The bhel puri at Cardoz's Tabla street cart is a rather refined version, a crunchy toss of puffed rice, green apples, potatoes, onions, cilantro, green chilies, sev, tamarind chutney, and chaat masala. It's very tasty, crunchy, and well-balanced, but I tend to enjoy down-and-dirty chaats a bit more than the sophisticated sorts. Here, Cardoz and I disagree: He notes that he prefers to make chaats that are light, healthy, and clean. I can see the appeal, but to me, a good chaat attacks you with enormous wallops of flavor and crunch.
The chaats at Khodiar, a scruffy newsstand–lunch counter, are decidedly more down-home. Khodiar is prolific in its cooking, offering Gujarati food and, oddly, a section of Latin-American dishes alongside the new counter devoted to chaat. The best snack here is sev khaman chaat. Khaman (a Gujarati dish) is a fluffy, savory cake, usually made of chickpea flour and spiced with turmeric and mustard seeds. At Khodiar, the moist, yellow cake is broken up into cottony bits and topped with crunchy sev noodles, sharp, green coriander chutney, halved green chilies, cilantro, and chaat masala. The mustard-seed-studded cake is delicious all on its own, and when it's augmented with the other ingredients, each bite hits every taste bud in your mouth.
Khodiar also mixes up a very respectable bhel puri. "This is like spicy cereal," exclaimed a friend who is an enthusiastic newcomer to chaat, crunching on the puffed rice. We also tried papri chaat—a deluxe, marvelously unhealthy mix, made of fried chickpea crisps tossed with various other fried tidbits, chickpeas, onions, and potatoes, and drenched in chutney and yogurt. Khodiar's papri chaat is decent, but too light on the chickpeas and potatoes and heavy on the fried papris.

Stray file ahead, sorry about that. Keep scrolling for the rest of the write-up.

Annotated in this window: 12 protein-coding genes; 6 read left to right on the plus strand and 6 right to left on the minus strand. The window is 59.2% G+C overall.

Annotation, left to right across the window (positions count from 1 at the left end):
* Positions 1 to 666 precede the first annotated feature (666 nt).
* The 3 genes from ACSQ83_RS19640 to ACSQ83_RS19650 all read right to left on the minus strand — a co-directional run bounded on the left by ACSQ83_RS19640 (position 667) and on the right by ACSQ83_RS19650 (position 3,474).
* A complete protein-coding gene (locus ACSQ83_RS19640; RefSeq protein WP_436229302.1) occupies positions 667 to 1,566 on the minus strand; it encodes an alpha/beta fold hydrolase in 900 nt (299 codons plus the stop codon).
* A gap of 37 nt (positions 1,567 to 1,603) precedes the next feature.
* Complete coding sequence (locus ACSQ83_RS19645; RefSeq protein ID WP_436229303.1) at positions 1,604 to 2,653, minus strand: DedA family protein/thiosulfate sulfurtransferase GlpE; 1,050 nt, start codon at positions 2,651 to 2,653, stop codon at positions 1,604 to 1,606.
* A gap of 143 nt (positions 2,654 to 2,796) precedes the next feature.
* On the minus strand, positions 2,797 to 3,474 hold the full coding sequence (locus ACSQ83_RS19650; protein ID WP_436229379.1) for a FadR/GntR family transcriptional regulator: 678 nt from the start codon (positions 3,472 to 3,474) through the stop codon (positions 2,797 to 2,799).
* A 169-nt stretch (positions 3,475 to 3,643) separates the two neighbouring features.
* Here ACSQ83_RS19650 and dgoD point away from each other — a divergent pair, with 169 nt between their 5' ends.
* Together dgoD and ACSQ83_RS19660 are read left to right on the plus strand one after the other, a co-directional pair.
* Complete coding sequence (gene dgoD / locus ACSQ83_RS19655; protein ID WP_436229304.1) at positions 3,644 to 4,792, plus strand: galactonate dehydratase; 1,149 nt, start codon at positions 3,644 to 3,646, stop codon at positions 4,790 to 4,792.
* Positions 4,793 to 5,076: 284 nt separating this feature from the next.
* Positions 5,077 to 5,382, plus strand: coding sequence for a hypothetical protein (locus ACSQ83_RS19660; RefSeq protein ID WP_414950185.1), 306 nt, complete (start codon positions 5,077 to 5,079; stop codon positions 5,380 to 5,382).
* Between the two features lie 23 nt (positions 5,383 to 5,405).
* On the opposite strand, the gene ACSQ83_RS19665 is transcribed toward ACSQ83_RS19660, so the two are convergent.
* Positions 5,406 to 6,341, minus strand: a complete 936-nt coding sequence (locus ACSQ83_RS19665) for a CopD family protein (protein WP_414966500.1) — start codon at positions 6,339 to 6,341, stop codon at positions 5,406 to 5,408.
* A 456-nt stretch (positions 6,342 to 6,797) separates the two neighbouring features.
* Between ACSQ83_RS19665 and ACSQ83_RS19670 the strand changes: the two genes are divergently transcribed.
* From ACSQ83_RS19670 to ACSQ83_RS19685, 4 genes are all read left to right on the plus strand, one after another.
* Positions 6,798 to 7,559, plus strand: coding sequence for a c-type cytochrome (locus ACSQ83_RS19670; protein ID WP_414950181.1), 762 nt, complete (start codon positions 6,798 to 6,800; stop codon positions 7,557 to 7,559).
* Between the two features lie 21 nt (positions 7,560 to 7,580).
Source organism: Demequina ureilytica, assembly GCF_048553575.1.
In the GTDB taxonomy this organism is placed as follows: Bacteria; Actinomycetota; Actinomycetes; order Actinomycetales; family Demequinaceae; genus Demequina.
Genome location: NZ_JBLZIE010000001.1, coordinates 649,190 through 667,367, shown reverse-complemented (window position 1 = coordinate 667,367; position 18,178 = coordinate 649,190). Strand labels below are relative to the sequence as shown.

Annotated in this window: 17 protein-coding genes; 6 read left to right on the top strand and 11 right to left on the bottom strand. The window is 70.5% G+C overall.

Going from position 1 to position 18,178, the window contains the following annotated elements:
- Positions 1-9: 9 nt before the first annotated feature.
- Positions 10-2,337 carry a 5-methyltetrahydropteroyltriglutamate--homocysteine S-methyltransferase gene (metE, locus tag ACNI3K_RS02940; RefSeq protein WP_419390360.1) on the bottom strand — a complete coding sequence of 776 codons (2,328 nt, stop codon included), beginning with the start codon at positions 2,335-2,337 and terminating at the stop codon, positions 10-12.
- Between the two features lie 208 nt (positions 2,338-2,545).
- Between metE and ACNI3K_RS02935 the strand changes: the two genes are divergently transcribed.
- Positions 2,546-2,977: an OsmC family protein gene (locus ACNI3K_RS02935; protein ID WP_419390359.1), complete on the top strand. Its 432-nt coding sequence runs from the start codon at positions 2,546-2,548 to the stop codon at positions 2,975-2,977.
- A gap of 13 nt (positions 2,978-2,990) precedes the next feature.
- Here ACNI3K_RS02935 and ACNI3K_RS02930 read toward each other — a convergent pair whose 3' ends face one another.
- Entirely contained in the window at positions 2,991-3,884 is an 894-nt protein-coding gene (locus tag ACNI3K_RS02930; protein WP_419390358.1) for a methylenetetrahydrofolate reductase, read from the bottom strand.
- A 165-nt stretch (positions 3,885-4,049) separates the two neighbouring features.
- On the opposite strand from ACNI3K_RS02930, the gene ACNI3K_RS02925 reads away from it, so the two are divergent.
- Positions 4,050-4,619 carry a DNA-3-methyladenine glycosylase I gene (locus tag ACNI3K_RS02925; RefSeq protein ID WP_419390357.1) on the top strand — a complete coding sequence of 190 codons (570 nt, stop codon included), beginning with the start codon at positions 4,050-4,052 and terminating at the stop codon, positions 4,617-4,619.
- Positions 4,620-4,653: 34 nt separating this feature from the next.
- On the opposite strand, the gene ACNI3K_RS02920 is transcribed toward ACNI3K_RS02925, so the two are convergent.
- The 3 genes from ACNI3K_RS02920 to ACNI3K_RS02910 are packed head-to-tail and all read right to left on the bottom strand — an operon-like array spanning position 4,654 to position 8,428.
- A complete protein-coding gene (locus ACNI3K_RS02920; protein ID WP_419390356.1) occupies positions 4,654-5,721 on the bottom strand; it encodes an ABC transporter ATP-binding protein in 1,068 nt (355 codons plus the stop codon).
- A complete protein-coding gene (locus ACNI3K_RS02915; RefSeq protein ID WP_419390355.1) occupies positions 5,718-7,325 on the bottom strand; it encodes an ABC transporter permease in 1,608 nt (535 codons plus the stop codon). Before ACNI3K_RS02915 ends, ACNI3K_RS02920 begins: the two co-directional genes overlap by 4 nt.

Trying to replicate my Mumbai pani puri bliss, we ordered the pani puri, but the puris were stale. Nevertheless, this bustling fast-food joint is worth a try, if only for its vast array of chaats, perhaps the largest in Manhattan. There are 31 snacks in all, ranging from the common—bhel puri and samosa chaat—to the hard-to-find, like sev khaman chaat and garlic pani puri.
About 10 blocks north of Khodiar, you can find Manhattan's ultimate bhel puri and papri chaat at Sukhadia's Gokul. Sukhadia's is based in New Jersey and is best known for its mithai, or Indian sweets. The Sukhadia in midtown offers Gujarati vegetarian dishes, a large selection of mithai, and an entire "Chaat Corner," devoted to the crunchy snacks. The bhel puri here is gloriously unsubtle—enormous bursts of sour, sweet, and spicy flavors and crunchy-crisp textures, almost overwhelmingly delicious. It drives all analytical thoughts out of my head; I'm just a happy reptilian brain, spooning big heaps of chutney-soaked puffed rice, cilantro, chickpeas, and potatoes into my mouth.